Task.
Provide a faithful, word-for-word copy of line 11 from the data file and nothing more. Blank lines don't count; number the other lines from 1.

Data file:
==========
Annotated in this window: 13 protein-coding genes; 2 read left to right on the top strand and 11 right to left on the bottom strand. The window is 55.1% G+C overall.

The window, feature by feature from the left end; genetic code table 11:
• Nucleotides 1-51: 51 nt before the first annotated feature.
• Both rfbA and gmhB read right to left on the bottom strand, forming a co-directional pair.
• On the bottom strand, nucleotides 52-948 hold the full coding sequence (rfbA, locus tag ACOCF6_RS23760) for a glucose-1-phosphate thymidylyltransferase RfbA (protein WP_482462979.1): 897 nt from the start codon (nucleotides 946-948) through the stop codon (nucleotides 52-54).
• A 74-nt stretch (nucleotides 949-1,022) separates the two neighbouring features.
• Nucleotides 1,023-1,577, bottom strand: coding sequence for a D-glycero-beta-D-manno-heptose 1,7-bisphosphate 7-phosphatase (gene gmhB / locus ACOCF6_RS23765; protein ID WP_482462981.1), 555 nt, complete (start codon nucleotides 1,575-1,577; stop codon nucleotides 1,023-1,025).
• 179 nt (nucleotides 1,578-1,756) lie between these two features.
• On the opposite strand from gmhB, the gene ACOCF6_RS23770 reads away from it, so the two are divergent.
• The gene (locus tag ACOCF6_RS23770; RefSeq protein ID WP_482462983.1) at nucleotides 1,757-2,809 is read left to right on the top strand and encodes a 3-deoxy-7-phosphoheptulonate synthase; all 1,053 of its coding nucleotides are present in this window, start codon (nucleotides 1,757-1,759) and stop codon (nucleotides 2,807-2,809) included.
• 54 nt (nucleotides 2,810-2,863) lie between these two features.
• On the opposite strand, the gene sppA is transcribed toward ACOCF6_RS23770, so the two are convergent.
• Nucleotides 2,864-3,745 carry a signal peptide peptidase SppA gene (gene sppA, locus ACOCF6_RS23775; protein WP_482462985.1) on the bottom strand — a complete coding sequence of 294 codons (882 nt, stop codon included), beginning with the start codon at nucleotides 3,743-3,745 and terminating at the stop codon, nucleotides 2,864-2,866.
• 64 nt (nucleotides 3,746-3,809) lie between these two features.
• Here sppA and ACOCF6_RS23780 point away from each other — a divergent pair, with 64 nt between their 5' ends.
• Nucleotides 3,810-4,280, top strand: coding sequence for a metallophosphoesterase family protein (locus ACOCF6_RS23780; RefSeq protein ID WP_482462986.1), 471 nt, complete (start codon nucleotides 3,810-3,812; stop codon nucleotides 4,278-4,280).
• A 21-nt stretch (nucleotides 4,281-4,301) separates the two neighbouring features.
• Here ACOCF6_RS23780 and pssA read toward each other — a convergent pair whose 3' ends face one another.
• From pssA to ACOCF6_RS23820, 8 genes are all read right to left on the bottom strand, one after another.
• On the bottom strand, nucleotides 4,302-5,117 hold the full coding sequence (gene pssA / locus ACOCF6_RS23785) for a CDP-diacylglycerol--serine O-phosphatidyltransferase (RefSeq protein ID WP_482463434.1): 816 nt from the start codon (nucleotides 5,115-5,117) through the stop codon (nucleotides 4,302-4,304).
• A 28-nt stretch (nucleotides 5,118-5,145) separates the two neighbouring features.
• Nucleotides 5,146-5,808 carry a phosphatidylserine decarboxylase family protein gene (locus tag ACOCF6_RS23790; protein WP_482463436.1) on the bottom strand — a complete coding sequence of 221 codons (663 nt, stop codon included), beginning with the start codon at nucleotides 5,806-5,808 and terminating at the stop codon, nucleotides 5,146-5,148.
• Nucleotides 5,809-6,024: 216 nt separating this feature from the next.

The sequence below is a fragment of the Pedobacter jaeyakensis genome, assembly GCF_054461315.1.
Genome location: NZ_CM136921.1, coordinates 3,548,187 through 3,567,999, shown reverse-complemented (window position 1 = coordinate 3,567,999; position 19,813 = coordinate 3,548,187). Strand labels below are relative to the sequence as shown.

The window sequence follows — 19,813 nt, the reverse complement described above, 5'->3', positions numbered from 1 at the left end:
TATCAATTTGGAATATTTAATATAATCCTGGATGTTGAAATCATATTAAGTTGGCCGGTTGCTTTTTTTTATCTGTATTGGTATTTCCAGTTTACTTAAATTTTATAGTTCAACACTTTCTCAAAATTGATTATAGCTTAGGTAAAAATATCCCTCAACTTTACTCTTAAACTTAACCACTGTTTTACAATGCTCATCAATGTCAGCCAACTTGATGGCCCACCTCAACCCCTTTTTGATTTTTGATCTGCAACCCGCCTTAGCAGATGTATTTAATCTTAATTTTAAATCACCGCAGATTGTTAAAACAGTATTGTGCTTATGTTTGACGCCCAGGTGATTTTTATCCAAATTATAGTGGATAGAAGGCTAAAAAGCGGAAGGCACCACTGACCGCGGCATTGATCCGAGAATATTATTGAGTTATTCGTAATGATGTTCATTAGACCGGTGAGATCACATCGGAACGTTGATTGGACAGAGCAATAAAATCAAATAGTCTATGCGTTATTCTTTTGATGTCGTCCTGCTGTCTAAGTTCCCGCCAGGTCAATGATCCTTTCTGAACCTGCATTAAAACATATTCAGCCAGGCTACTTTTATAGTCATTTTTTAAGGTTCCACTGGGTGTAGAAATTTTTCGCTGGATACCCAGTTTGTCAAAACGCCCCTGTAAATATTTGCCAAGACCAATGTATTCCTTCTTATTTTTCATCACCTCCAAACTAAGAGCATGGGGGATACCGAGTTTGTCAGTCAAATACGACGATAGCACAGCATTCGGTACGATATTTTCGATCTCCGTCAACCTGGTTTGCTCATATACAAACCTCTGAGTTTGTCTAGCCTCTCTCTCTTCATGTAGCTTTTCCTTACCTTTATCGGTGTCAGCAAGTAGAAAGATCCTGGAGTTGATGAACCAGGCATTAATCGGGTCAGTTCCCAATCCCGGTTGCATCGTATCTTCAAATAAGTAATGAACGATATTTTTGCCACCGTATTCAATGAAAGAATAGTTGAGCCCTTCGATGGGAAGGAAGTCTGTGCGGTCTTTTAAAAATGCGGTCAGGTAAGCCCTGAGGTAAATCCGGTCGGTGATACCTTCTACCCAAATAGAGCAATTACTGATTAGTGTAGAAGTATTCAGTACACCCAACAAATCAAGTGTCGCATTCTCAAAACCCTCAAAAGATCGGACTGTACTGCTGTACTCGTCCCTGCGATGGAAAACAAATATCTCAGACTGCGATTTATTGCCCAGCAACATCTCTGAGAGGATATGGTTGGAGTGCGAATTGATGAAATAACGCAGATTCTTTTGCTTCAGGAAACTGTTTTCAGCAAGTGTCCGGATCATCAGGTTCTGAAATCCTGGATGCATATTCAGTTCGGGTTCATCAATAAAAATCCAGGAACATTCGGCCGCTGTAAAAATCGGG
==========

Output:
• 54 nt (nucleotides 2,810-2,863) lie between these two features.